“I am, as I’ve said, merely competent. But in an age of incompetence, that makes me extraordinary.”
— Billy Joel
The (enduring) legacy of RG146
7,087 redundant words and yet RG 146 is still being relied upon to evidence the competence of those people responsible for our Australian Financial Services Licences (AFSLs).
Your Responsible Managers (RMs) are those people in your business, responsible not only for your licence but also for the quality of your financial services. These people have the appropriate knowledge and skills to demonstrate the licensee has the competence to provide financial services efficiently, honestly and fairly.
It is interesting that RMs are still able to demonstrate appropriate knowledge by relying on RG 146 and short industry courses, rather than an approved degree; pass an examination; complete a course in ethics and maintain 40 hours of CPD.
We find ourselves in an interesting situation where we have a misstep between the competency required of a Licensee’s Responsible Manager(s) and that of their representatives.
Additionally, competence can be maintained at a level well below the CPD obligations our representatives are required to maintain year on year.
Consultations and actions
“Happy talk, keep talkin’ happy talk,
Talk about things you’d like to do.
You got to have a dream,
If you don’t have a dream
How you gonna have a dream come true?”
— Rodgers and Hammerstein’s South Pacific
ASIC did attempt to consult on this issue on 8 November 2018, through Consultation Paper 305 Organisational Competence requirements for advice licensees: Update to RG 105 and proposed:
- Adding to the existing options in RG 105 for demonstrating the knowledge and skills of responsible managers by introducing a new ‘option 6’, which would reflect the higher education and training standards for financial advisers; and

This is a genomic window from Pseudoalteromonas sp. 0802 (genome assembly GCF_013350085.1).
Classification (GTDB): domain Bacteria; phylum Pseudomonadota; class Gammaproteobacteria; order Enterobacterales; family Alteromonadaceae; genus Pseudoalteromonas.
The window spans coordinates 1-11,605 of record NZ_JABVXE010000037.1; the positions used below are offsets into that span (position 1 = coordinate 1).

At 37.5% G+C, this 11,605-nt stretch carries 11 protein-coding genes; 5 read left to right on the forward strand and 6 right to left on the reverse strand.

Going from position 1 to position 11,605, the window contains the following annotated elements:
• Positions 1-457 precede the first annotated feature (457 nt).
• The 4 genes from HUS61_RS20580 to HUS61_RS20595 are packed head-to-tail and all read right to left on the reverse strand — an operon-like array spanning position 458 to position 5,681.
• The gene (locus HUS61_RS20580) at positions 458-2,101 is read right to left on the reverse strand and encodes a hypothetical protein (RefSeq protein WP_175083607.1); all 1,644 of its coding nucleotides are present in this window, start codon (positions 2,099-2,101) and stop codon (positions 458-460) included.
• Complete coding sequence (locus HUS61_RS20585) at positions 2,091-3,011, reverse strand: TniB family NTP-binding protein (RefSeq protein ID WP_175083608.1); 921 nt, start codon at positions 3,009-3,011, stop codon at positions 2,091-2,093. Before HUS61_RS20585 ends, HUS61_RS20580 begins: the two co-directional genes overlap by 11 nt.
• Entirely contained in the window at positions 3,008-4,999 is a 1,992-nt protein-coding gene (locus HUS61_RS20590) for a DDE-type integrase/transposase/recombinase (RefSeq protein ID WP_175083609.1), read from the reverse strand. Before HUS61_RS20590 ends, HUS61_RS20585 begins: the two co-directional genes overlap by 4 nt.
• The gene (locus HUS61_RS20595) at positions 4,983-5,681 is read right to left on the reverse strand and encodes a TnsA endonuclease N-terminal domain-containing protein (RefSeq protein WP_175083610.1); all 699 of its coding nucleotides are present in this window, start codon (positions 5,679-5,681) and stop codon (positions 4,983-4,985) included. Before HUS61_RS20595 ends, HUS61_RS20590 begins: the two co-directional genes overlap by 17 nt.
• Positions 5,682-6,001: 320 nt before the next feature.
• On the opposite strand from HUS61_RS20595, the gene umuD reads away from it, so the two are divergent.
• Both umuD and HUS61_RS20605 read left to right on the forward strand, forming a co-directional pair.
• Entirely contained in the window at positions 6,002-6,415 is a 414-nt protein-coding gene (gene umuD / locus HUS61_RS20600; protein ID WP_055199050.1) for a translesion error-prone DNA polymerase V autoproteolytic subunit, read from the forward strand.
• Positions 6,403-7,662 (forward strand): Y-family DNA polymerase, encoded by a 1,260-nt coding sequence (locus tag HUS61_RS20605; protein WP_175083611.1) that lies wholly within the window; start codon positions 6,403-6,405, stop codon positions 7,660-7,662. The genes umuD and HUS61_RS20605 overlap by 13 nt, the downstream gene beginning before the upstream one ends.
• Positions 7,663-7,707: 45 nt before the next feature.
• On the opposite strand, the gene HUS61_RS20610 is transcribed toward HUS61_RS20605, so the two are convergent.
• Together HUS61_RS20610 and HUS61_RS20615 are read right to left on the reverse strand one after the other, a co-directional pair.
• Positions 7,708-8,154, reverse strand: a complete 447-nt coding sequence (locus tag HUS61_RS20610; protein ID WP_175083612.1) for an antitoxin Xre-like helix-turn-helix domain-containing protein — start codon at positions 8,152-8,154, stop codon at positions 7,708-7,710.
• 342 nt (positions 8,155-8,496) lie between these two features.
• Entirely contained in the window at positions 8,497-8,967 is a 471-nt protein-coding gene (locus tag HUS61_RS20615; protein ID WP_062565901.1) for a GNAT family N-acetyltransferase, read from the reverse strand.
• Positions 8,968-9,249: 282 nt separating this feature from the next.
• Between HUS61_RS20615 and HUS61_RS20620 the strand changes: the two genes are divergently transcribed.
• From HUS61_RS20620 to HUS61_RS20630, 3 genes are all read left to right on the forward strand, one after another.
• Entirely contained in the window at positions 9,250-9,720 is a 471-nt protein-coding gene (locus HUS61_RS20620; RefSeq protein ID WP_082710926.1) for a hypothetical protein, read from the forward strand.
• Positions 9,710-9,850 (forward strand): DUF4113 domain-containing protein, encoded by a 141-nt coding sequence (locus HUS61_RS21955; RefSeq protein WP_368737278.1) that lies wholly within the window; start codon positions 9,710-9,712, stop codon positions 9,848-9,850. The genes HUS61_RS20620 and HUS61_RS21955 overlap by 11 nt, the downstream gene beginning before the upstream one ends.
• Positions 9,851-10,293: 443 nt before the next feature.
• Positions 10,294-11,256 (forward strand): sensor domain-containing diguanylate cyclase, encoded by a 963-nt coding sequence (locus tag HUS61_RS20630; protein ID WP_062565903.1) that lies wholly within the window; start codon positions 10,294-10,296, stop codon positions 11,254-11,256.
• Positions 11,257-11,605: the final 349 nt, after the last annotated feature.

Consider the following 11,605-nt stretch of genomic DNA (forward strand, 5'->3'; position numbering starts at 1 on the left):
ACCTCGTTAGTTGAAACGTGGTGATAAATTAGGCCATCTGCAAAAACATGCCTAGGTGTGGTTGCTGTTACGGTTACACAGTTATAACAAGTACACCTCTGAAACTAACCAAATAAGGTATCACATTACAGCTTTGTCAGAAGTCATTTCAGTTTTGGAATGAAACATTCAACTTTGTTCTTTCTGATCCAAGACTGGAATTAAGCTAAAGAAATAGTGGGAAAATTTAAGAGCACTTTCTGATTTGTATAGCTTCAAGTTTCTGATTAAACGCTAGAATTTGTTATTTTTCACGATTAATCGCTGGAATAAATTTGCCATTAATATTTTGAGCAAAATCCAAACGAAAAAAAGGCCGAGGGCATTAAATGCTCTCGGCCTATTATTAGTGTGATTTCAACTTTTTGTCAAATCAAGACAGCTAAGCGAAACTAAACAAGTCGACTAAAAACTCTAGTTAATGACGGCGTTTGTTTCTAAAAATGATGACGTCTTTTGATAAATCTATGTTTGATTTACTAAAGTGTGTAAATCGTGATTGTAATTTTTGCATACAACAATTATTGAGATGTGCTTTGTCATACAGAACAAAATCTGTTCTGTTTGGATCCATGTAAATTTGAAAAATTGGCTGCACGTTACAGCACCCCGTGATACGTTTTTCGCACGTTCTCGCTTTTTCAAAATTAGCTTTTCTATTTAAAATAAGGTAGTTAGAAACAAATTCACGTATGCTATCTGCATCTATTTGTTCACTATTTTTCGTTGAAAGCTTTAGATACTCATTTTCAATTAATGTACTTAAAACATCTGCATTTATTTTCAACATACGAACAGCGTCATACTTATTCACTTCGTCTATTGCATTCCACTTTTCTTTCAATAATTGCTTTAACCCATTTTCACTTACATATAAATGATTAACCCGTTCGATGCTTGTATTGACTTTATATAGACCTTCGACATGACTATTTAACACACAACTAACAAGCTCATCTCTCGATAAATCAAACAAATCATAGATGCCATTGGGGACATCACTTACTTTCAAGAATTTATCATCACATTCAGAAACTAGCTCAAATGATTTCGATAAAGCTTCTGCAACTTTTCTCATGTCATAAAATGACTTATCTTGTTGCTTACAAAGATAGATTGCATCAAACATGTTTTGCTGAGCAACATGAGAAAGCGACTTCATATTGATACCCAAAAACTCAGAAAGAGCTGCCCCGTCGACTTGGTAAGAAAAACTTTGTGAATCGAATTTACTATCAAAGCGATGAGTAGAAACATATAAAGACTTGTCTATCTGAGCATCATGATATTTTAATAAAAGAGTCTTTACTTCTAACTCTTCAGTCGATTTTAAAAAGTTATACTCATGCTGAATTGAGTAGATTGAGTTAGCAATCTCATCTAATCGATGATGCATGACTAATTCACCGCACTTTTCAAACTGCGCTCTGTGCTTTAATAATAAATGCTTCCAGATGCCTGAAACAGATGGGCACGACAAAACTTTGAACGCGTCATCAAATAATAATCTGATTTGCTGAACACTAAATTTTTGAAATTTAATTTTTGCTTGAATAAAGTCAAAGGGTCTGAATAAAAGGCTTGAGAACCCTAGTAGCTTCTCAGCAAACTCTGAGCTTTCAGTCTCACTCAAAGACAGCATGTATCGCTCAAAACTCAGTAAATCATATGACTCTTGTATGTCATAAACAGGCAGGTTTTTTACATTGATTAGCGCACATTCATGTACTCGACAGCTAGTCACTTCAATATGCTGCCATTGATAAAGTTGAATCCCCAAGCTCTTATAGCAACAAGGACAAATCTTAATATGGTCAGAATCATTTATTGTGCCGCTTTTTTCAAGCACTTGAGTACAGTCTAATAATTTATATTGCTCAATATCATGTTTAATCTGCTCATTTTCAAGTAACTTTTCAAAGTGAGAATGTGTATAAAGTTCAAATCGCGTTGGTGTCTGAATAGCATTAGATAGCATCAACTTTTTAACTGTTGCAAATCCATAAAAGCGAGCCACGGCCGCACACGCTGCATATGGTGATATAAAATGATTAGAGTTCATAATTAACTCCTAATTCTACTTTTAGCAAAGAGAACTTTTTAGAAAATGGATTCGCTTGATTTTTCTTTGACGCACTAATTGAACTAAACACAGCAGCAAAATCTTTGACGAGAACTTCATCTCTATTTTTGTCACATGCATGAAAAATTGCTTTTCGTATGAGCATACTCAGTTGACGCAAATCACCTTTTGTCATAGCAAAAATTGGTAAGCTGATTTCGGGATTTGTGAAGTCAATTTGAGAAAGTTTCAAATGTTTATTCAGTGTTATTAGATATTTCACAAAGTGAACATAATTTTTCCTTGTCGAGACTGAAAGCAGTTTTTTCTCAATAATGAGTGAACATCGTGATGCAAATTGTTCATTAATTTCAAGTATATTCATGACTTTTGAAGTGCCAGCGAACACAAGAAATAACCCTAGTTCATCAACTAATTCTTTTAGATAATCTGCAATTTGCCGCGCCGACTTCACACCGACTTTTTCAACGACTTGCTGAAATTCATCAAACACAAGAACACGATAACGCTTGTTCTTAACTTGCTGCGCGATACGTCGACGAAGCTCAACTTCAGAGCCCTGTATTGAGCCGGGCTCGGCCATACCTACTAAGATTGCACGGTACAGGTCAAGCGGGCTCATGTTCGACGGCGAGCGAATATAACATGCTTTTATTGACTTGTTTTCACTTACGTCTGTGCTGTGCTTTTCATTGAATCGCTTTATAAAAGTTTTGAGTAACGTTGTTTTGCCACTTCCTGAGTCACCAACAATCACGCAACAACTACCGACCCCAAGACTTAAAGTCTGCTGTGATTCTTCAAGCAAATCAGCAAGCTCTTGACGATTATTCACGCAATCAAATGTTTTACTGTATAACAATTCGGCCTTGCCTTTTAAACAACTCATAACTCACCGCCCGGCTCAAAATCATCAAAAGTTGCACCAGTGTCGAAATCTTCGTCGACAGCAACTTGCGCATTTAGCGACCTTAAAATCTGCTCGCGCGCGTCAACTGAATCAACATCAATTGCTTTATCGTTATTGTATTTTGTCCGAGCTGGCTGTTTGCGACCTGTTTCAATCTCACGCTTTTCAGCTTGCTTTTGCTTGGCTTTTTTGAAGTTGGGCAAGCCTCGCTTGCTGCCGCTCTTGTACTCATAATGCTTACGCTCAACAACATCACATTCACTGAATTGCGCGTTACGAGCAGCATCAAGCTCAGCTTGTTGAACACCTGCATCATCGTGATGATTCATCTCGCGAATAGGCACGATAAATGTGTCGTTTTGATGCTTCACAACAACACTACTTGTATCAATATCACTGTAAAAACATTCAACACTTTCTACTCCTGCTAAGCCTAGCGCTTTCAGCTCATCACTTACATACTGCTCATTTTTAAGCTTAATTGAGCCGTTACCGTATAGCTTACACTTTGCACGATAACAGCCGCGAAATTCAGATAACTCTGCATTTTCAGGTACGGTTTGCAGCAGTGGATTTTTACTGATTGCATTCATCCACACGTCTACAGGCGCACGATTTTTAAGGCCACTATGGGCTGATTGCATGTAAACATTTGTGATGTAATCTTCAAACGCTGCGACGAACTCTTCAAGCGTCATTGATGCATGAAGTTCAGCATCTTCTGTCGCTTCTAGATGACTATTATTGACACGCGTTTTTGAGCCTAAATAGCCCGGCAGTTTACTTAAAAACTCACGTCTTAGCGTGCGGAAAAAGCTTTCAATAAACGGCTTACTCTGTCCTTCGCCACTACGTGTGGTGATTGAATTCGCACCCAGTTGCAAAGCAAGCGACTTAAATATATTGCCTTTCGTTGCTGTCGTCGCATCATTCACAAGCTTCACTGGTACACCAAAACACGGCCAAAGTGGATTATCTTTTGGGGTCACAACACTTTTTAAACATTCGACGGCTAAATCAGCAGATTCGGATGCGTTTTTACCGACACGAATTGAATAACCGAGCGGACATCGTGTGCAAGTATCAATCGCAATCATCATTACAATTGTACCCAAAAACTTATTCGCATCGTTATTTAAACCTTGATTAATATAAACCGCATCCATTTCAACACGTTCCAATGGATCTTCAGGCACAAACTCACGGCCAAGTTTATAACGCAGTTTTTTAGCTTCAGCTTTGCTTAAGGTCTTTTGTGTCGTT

- Requiring advice licensees to have at least one responsible manager who would satisfy option 6.
Read Draft RG105
However, consulting is the easy part.
Since 2018, we have not seen a progression of CP 305 and we find ourselves in a perverse situation where RMs prove competence at a standard well below the representatives authorised under the licence.
Should we invoke section 109 of the Australian Constitution to resolve this contradiction and deal with this clash of laws.
Sadly, we can not as s109 deals with legislative inconsistency between federal and state laws only.
In fact, there seems to be little interest in doing so.
It’s 2021 and well over a year since we described RG 146 as “mostly dead” the little critter still endures.
As well as being relied upon to evidence initial and ongoing competence for Responsible Managers, the redundant RG146 is also being relied on by:
- Advisers providing general advice on: Tier 1 products and Tier 2 products other than basic deposit products and related non-cash payment products and basic deposit products and related non-cash payment products;
- Customer services representatives providing financial product advice in the course of their work; and
- people who provide general advice, personal advice on basic banking products, general insurance and/or consumer credit insurance and individuals who provide financial product advice in relation to a time-sharing scheme.
We understand the appeal of tradition, and financial services is overwhelmed by legacies, but moving towards professionalism requires higher standards and clearer requirements.
Let’s hope those, at least, are achievable.